Finding Your Place in the World of Lesbian Loneliness

I glanced at the clock last Sunday while walking to the farmers market to grab some groceries before heading to the art museum for a date. I took a deep breath and let the bundle of nerves calm down, thinking to myself that this is the fastest way to wipe my feelings aside and move on from someone else. I took my phone out to look at my grocery list when I saw a text. My intuition was right; my date canceled on me. 

Texting my friend to inform her of the news, a wave of frustration comes over me. I’ve been in the same dating pattern for almost four years now: finally finding someone I connect well with, letting my guard down and getting heartbroken. As a lesbian, I can’t help but feel alone. The truth is, I am one of the many lesbians who feel the strain of love addictions and fast relationships.

 Relationships suck. It is hard not to lose hope when you’re trapped in the same love cycle. While people regardless of sexual orientation feel loneliness, lesbians are a different breed. We often get ourselves in relationships too fast. It quickly turns sour, which is why most of our first few relationships are really toxic. 

For much of my early queer development, I longed to be with someone. Still, I felt emotionally on a different level than many of my romantic interests. The pandemic strained personal development in the relationships of many queer women due to a lack of socialization, making small flings feel like once in a blue moon. I didn’t want to give up hope in other people because I didn’t want to give up hope in myself.

Last winter, I was chatting with one of my gay friends and told him that I had recently started seeing someone but had doubts that she wanted to be in a relationship. The subject of breakups and loneliness came up. He told me something I had never thought about: queer individuals often discover themselves later in life, so the relationship-learning process is stunted until they are older. Many heterosexuals begin dating in middle and high school and have pretty intense and toxic relationships. Since queers have to go through the extra steps to self-identify, come out and then learn how to date, a relationship between lesbians in college is at a high school level. 

Lesbian relationships move fast. “U-hauling” is a true and common stereotype that a lesbian couple would move in together after the third date and need to buy a U-Haul. It’s common to go on extremely long first dates and feel emotional speeds in lesbian relationships. Psychologist Lauren Costine calls rapid dating in lesbian relationships the “urge to merge.” My longest date was about ten minutes shy of 24 hours, which was cut short by a doctor’s appointment. I’ve always felt like a date has gone well if it’s long and intense, since both individuals feel a deep connection.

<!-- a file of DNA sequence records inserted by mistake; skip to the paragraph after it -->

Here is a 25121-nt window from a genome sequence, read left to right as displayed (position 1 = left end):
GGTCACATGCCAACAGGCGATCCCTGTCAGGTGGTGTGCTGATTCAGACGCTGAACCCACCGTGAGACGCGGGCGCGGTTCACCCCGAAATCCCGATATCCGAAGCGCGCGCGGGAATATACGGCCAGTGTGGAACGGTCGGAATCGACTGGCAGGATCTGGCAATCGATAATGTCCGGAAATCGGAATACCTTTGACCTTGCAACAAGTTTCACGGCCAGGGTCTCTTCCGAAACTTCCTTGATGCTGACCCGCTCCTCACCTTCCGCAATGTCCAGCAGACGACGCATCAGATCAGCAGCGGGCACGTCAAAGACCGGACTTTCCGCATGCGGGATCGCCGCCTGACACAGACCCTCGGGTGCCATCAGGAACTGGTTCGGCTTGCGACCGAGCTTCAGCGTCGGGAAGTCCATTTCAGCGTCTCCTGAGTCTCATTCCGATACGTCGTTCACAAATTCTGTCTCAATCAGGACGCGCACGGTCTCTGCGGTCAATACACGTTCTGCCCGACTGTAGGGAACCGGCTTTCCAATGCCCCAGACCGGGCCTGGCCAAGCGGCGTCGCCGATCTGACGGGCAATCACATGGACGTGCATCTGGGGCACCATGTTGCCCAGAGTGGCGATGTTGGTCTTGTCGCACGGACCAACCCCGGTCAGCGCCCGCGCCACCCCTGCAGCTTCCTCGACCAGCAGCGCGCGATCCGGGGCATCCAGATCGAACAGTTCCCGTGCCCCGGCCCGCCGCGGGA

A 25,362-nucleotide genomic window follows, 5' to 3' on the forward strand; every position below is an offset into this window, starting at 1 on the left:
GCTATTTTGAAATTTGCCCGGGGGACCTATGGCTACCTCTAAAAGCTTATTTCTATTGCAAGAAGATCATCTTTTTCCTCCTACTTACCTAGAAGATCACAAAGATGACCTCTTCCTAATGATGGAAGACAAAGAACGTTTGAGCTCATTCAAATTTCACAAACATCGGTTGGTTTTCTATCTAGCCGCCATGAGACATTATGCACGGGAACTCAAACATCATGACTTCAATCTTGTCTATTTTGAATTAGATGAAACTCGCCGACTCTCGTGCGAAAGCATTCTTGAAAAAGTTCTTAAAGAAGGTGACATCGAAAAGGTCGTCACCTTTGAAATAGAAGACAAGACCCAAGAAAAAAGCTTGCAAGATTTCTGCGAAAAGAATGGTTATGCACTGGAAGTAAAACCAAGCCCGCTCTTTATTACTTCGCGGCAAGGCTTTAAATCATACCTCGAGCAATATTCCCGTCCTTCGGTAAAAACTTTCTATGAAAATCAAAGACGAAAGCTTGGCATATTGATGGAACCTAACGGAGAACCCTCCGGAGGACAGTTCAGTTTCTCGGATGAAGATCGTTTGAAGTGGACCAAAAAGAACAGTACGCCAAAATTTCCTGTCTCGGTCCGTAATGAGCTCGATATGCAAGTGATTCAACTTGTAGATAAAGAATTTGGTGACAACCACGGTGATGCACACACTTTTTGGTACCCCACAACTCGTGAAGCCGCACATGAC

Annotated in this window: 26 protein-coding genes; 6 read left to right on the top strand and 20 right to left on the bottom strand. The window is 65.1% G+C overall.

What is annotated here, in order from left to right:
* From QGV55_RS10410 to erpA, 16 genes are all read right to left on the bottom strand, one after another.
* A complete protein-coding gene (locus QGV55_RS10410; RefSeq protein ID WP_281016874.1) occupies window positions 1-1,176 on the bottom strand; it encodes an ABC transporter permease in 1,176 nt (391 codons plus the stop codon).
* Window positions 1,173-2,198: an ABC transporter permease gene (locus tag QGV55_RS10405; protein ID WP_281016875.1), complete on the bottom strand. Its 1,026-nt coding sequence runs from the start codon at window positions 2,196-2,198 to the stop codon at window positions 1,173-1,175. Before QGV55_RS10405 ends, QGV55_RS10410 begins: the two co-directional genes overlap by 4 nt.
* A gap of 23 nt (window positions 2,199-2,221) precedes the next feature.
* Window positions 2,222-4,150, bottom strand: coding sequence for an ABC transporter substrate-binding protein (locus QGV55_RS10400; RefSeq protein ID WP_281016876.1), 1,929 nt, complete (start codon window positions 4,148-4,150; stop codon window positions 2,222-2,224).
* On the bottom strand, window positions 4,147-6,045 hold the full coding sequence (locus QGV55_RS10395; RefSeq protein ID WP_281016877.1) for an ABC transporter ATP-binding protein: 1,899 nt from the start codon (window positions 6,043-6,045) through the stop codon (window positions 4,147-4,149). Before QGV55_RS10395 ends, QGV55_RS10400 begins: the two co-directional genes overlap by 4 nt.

“The mirage of closeness that the couple creates is deceptive and misleading. Nevertheless, many lesbians find it extremely addictive,” Costine said. “The urge to merge is so powerful that the reality of what creates and sustains real intimacy is lost or overridden by the fantasy of love.”

Regardless of sexual orientation, women are raised to believe that the key to happiness is to be in a romantic relationship depending on someone else for emotional support and love. Costine explains that with cisgender lesbians specifically, women have the ability to produce the same hormones that drastically intensify emotions when together.

The U-hauling period does eventually end, either in heartbreak or a leveling-out of the relationship. My queer cousin Lauren explained to me her perspective on these types of relationships.

“I was just so excited to be with a new person and to get to know the details of their life, to then realize it’s not gonna work.” The added hardships of the pandemic have made it even more difficult to meet queer women. Lauren said, “It sucks looking for connections too, I wanted this to happen, and I know it’s not easy.”

After being stood up last week, I called my friends Senora and MC, two U-hauling lesbians who formerly dated one another. “It’s hard to determine true feelings and can be too early to tell for a long time. You lose that perspective when you throw yourself so heavy into things,” Senora told me, “there is a lot to say about taking things slowly.” 

The most challenging, but healthiest, way of dating, according to Costine, is a method called “Sober Dating.” Sober dating sets boundaries going into relationships so you are left not throwing your feelings into a situation. Sober dating enables you to see if something is either a temporary match or meant to be. For example, starting with getting coffee before going on a dinner date or texting only to configure logistics of the date. 

Learning how to be alone also helps change your perspective on needing versus wanting a relationship. “It’s radical acceptance.” Senora said. “Being lonely isn’t always a bad thing, but desperation for a relationship does not mean you should be in a relationship. It means you are trying to fill something in your life.”

When placed in the world of lesbian dating, it’s hard to hold back your feelings for someone new. However, finding comfort in loneliness is the first step to navigating self-acceptance and love in this crazy world. MC added, “Loneliness is just as complex as happiness or love; you can sit in the emotion of loneliness and be okay.”